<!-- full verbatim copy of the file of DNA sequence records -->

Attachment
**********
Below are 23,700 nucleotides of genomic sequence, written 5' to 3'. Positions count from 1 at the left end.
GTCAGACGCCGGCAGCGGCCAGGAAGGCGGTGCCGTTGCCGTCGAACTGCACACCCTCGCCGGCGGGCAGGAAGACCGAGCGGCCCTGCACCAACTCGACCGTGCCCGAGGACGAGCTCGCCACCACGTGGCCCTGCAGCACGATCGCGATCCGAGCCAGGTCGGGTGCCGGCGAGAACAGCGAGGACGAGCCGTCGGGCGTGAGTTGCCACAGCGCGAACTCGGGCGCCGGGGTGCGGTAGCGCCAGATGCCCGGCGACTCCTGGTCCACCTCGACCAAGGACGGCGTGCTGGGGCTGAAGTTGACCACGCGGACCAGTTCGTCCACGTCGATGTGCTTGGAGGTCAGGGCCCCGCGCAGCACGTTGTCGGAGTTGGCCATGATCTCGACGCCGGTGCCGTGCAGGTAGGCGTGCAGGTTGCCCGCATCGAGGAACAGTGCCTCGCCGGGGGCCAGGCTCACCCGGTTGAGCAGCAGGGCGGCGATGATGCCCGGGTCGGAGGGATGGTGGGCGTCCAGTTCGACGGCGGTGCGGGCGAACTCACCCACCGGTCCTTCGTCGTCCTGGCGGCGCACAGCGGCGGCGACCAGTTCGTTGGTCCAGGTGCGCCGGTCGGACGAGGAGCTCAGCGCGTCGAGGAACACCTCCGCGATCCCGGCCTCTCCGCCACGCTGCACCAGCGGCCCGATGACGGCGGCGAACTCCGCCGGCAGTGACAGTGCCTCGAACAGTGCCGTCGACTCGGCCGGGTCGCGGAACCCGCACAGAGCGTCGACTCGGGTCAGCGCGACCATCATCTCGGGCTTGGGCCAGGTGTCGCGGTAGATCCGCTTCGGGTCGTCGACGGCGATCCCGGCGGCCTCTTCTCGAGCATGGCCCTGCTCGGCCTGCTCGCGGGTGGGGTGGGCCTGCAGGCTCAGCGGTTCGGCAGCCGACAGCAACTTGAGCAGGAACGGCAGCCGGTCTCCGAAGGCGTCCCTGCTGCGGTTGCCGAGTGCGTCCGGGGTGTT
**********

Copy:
Below are 23,700 nucleotides of genomic sequence, written 5' to 3'. Positions count from 1 at the left end.
GTCAGACGCCGGCAGCGGCCAGGAAGGCGGTGCCGTTGCCGTCGAACTGCACACCCTCGCCGGCGGGCAGGAAGACCGAGCGGCCCTGCACCAACTCGACCGTGCCCGAGGACGAGCTCGCCACCACGTGGCCCTGCAGCACGATCGCGATCCGAGCCAGGTCGGGTGCCGGCGAGAACAGCGAGGACGAGCCGTCGGGCGTGAGTTGCCACAGCGCGAACTCGGGCGCCGGGGTGCGGTAGCGCCAGATGCCCGGCGACTCCTGGTCCACCTCGACCAAGGACGGCGTGCTGGGGCTGAAGTTGACCACGCGGACCAGTTCGTCCACGTCGATGTGCTTGGAGGTCAGGGCCCCGCGCAGCACGTTGTCGGAGTTGGCCATGATCTCGACGCCGGTGCCGTGCAGGTAGGCGTGCAGGTTGCCCGCATCGAGGAACAGTGCCTCGCCGGGGGCCAGGCTCACCCGGTTGAGCAGCAGGGCGGCGATGATGCCCGGGTCGGAGGGATGGTGGGCGTCCAGTTCGACGGCGGTGCGGGCGAACTCACCCACCGGTCCTTCGTCGTCCTGGCGGCGCACAGCGGCGGCGACCAGTTCGTTGGTCCAGGTGCGCCGGTCGGACGAGGAGCTCAGCGCGTCGAGGAACACCTCCGCGATCCCGGCCTCTCCGCCACGCTGCACCAGCGGCCCGATGACGGCGGCGAACTCCGCCGGCAGTGACAGTGCCTCGAACAGTGCCGTCGACTCGGCCGGGTCGCGGAACCCGCACAGAGCGTCGACTCGGGTCAGCGCGACCATCATCTCGGGCTTGGGCCAGGTGTCGCGGTAGATCCGCTTCGGGTCGTCGACGGCGATCCCGGCGGCCTCTTCTCGAGCATGGCCCTGCTCGGCCTGCTCGCGGGTGGGGTGGGCCTGCAGGCTCAGCGGTTCGGCAGCCGACAGCAACTTGAGCAGGAACGGCAGCCGGTCTCCGAAGGCGTCCCTGCTGCGGTTGCCGAGTGCGTCCGGGGTGTT